When we look at a compliance like this, we are saying “It is a matter of taking these existing regulations, these existing rules and these existing processes and making them more efficient through the use of things like smart contracts” like Igor was saying, or other technology that we can build in the middle rather than having humans in the middle of every single transaction.

Adam Chapnick:

That’s a great point. It makes it super clear that we are just digitizing transfer agents. There we go, boom. Sorry transfer agents but that’s great. What about this idea of there’s all of this activity happening in places like Estonia or Switzerland, wherever? Are we … By the security token phenomenon, is that giving a predictable access for those activities to access US market or is it just going to become … There’s the US and then there’s everybody else? What do you think about that?

Chris Housser:

It all goes to regulatory frameworks. If we are looking at Reg A+, Reg D and Reg S, there’s going to be cybernation issues, currency flows that have to be dealt with depending upon those jurisdictions but put into perspective there’s $2.4 trillion of unregistered security issues in United States alone, compared to our aggregated public markets that were 1.4, 1.6 trillion. If you think about the trajectory … Again I’ll go back to the JOBS Act. The ability to efficiently access capital, the education that went on from the JOBS Act till today and the ability to capture.

Alpha early in this cycle of private security has created evaluations, ls modified, prelisted under New York, of that public company evaluation in the billions. We have a huge market and there’s plenty for everybody here in US alone and that’s why we see there’s much collaboration that’s going to happen with other folks and do we collaborate with them? Pointless, all for that holistically Harbor and AlphaPoint Securitize as we build common standards and best practices to help this space grow. How that continues globally, it all depends on the cross border functions and regulatory frameworks.

Adam Chapnick:

Yeah, Igor.

Igor Telyatnikov:

I mean we have customers in about 35 countries. We have close to 80 customers now in almost half as many jurisdictions and so we see what’s happening jurisdictionally globally quite a bit. There is going to be a bit of … The US has … US investors are always going to be under US regulatory jurisdiction, regardless of where they exchange and that’s providing illiquidity. Exchanges globally are quite mindful of that and most of them have to date taken a stay away from US investors point of view, which is going to happen until there’s a lot more clarity in the licensing.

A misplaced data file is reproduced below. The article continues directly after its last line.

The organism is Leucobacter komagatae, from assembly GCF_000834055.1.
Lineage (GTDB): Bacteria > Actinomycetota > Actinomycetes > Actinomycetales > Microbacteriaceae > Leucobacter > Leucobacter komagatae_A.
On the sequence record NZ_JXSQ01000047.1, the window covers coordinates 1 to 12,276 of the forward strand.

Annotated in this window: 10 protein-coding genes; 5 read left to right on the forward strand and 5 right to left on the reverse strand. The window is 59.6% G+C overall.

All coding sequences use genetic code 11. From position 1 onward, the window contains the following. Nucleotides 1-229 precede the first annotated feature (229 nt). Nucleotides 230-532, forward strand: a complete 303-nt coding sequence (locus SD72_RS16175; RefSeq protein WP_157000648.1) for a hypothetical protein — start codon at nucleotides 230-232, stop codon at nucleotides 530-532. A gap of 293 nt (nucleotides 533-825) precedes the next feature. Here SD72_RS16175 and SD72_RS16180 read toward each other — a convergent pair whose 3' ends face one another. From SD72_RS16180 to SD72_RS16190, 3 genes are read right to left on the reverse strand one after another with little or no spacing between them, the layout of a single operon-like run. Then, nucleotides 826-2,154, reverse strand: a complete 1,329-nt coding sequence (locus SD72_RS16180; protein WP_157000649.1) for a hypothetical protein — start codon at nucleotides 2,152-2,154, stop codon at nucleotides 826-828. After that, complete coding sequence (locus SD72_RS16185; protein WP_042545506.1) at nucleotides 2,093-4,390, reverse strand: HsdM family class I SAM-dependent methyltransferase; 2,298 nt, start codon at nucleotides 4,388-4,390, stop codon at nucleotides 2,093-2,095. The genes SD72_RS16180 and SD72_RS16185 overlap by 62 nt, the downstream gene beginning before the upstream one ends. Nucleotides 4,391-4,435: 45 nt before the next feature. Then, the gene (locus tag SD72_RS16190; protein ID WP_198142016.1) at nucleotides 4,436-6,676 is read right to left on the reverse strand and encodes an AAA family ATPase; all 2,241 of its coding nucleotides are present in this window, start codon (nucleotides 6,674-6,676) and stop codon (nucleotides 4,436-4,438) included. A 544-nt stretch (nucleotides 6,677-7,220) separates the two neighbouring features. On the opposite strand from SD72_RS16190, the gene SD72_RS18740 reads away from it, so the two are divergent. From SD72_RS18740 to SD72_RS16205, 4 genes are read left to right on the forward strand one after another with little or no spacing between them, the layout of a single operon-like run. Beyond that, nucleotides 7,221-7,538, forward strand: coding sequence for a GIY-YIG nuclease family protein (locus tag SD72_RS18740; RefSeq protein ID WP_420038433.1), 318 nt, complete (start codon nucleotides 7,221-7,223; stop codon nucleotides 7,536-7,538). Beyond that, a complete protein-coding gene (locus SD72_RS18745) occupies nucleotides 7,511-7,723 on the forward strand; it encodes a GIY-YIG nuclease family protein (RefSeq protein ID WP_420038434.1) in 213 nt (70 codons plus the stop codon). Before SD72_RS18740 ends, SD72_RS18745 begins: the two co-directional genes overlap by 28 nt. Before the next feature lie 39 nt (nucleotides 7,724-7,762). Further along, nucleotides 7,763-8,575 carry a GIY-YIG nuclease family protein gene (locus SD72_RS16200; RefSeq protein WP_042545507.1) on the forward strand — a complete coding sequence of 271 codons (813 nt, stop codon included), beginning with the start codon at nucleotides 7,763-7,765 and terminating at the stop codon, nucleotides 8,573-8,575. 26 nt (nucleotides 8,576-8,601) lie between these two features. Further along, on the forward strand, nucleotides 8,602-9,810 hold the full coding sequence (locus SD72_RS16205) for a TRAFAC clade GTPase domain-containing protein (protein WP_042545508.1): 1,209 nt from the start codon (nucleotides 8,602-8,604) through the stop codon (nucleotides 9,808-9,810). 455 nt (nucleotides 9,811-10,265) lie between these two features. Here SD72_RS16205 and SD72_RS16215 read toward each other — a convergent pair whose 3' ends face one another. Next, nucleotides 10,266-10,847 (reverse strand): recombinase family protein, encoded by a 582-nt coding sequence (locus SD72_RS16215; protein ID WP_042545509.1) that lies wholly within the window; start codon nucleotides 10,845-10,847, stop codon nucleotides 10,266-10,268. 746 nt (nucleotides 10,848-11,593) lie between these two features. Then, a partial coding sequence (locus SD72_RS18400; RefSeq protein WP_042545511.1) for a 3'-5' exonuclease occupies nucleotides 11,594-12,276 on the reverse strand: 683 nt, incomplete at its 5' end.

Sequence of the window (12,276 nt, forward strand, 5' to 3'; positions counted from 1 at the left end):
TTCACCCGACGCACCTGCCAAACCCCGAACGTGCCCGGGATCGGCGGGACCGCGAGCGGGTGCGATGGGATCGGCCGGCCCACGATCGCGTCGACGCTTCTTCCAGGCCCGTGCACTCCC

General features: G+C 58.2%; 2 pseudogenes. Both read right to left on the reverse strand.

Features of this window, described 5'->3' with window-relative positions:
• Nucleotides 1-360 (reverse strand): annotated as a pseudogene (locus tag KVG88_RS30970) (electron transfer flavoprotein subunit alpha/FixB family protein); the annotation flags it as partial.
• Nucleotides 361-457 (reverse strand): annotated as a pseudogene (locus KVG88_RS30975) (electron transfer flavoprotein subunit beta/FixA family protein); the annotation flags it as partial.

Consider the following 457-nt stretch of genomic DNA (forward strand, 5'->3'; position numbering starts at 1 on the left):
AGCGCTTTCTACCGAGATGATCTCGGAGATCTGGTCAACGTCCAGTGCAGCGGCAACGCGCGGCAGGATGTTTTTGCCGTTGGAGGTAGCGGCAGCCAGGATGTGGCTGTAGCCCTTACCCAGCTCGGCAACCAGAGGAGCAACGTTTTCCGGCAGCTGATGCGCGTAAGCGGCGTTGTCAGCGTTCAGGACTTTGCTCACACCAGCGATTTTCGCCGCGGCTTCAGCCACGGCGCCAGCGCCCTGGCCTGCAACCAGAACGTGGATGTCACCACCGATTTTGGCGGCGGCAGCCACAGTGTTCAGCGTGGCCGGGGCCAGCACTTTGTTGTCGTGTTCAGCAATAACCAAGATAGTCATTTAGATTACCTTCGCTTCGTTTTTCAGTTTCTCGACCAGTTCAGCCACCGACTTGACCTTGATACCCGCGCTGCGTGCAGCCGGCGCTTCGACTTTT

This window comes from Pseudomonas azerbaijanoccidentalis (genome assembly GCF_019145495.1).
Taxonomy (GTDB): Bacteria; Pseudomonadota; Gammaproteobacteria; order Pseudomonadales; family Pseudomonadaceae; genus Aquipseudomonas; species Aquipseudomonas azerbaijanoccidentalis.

There’s also a bit of regulatory uncertainty of how to define a securities token, which I think is the theme for this panel, where the SCC here initially took a pretty broad stroke of saying “Well we haven’t seen an ICO that isn’t a securities token.” That’s been walked back since where Bitcoin, Ethereum, maybe those are a different type of token. Maybe other types of tokens can exist. Israel had a different framework where they actually are defining what a utility token is because you can go quite far. You can say “An Azure … A license key to Azure could be a token.” Is that a security? Probably definitely not. There’s still some space here of securities token that represent underlying ownership rights or underlying coupons, dividends, interest payments. Those are clearly securities, probably anywhere globally.

Adam Chapnick:

Right, those are the easiest ones.

Igor Telyatnikov:

Globally. Those around the easy ones but there are some that are in between which are yet-

Adam Chapnick:

Lots.

Igor Telyatnikov:

Lots that are, that are yet to be defined.

Adam Chapnick:

That’s fun. I don’t know if this is too caveman but as a caveman, I’m going to go there. Chris, I think you mentioned the Howey Test, Just in case people … We all know what we are talking about, can you off of the top of your head can you list what the conditions in the Howey Test were to determine what’s a security? Do you know?

Chris Housser:

The investment of money and you could definitely define Bitcoin or Ether as money to satisfy this test. Two common enterprises. A company is doing an ICO, that’s a common enterprise with an expectation of profit. Are you buying into this ICO, are you buying this token because you expect a return or because you expect to use that token on a network or for some other purpose? Then based on the work of others. You are giving this common enterprise money. They are going to grow their platform and then are you going to use that token or are you going to foot that token and make a profit? If you pass all four of those criteria, then you pass the Howey Test and it’s not a test you necessarily want to pass because you’ll be defined as a security.

Igor Telyatnikov:

Can I just jump in?

Adam Chapnick:

Yeah.

Andy Bromberg:

I do think the SCC has made an interesting, very precise statement here a few times which is they haven’t seen … Igor mentioned this. They haven’t seen an ICO yet that isn’t an offering of securities but I think what’s interesting there is that they did not say “We haven’t yet seen a token that isn’t a security.” They just said “We haven’t yet seen an ICO that isn’t an offering of securities.” That suggests that perhaps … David in fact said this, albeit in informal conversation later. That something could transition from being an offered security to a non security at some point in the future. Perhaps it begins to fail one of these prongs of the Howey Test that may not have failed earlier.